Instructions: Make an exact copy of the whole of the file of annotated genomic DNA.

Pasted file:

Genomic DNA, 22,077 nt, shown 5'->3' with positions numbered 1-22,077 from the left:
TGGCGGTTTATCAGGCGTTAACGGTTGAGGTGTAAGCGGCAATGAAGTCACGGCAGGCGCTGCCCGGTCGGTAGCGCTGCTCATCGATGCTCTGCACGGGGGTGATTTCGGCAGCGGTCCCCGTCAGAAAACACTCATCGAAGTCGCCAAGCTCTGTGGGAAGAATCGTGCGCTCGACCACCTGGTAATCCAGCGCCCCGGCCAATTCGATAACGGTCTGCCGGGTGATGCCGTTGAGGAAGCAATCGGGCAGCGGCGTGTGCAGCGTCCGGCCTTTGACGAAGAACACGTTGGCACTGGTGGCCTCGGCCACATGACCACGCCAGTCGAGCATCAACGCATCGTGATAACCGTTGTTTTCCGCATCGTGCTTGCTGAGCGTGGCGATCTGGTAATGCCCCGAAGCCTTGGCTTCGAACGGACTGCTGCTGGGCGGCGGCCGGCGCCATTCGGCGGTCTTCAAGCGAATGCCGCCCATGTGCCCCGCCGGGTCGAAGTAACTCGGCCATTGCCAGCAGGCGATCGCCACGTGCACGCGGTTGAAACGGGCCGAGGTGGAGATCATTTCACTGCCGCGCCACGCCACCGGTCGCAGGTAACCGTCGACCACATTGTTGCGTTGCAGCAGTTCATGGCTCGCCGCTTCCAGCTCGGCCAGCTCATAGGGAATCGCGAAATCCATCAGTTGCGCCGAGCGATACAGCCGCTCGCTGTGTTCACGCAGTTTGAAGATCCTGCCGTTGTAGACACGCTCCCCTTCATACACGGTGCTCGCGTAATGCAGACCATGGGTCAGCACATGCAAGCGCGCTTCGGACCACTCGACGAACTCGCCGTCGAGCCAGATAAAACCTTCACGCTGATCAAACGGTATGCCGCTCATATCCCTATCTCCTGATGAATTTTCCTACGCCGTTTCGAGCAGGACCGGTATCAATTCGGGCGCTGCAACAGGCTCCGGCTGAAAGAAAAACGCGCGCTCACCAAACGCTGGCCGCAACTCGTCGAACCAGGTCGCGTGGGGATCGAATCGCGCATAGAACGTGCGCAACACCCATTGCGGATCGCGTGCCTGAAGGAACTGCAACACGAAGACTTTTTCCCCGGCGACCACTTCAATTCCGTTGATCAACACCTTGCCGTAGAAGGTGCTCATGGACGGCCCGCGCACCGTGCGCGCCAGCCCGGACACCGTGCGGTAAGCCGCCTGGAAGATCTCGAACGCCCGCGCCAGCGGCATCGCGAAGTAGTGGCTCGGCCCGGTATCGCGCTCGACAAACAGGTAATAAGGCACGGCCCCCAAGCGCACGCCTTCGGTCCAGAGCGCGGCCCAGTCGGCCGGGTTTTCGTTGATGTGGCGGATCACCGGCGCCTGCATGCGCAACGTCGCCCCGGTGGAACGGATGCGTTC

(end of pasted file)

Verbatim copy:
Genomic DNA, 22,077 nt, shown 5'->3' with positions numbered 1-22,077 from the left:
TGGCGGTTTATCAGGCGTTAACGGTTGAGGTGTAAGCGGCAATGAAGTCACGGCAGGCGCTGCCCGGTCGGTAGCGCTGCTCATCGATGCTCTGCACGGGGGTGATTTCGGCAGCGGTCCCCGTCAGAAAACACTCATCGAAGTCGCCAAGCTCTGTGGGAAGAATCGTGCGCTCGACCACCTGGTAATCCAGCGCCCCGGCCAATTCGATAACGGTCTGCCGGGTGATGCCGTTGAGGAAGCAATCGGGCAGCGGCGTGTGCAGCGTCCGGCCTTTGACGAAGAACACGTTGGCACTGGTGGCCTCGGCCACATGACCACGCCAGTCGAGCATCAACGCATCGTGATAACCGTTGTTTTCCGCATCGTGCTTGCTGAGCGTGGCGATCTGGTAATGCCCCGAAGCCTTGGCTTCGAACGGACTGCTGCTGGGCGGCGGCCGGCGCCATTCGGCGGTCTTCAAGCGAATGCCGCCCATGTGCCCCGCCGGGTCGAAGTAACTCGGCCATTGCCAGCAGGCGATCGCCACGTGCACGCGGTTGAAACGGGCCGAGGTGGAGATCATTTCACTGCCGCGCCACGCCACCGGTCGCAGGTAACCGTCGACCACATTGTTGCGTTGCAGCAGTTCATGGCTCGCCGCTTCCAGCTCGGCCAGCTCATAGGGAATCGCGAAATCCATCAGTTGCGCCGAGCGATACAGCCGCTCGCTGTGTTCACGCAGTTTGAAGATCCTGCCGTTGTAGACACGCTCCCCTTCATACACGGTGCTCGCGTAATGCAGACCATGGGTCAGCACATGCAAGCGCGCTTCGGACCACTCGACGAACTCGCCGTCGAGCCAGATAAAACCTTCACGCTGATCAAACGGTATGCCGCTCATATCCCTATCTCCTGATGAATTTTCCTACGCCGTTTCGAGCAGGACCGGTATCAATTCGGGCGCTGCAACAGGCTCCGGCTGAAAGAAAAACGCGCGCTCACCAAACGCTGGCCGCAACTCGTCGAACCAGGTCGCGTGGGGATCGAATCGCGCATAGAACGTGCGCAACACCCATTGCGGATCGCGTGCCTGAAGGAACTGCAACACGAAGACTTTTTCCCCGGCGACCACTTCAATTCCGTTGATCAACACCTTGCCGTAGAAGGTGCTCATGGACGGCCCGCGCACCGTGCGCGCCAGCCCGGACACCGTGCGGTAAGCCGCCTGGAAGATCTCGAACGCCCGCGCCAGCGGCATCGCGAAGTAGTGGCTCGGCCCGGTATCGCGCTCGACAAACAGGTAATAAGGCACGGCCCCCAAGCGCACGCCTTCGGTCCAGAGCGCGGCCCAGTCGGCCGGGTTTTCGTTGATGTGGCGGATCACCGGCGCCTGCATGCGCAACGTCGCCCCGGTGGAACGGATGCGTTC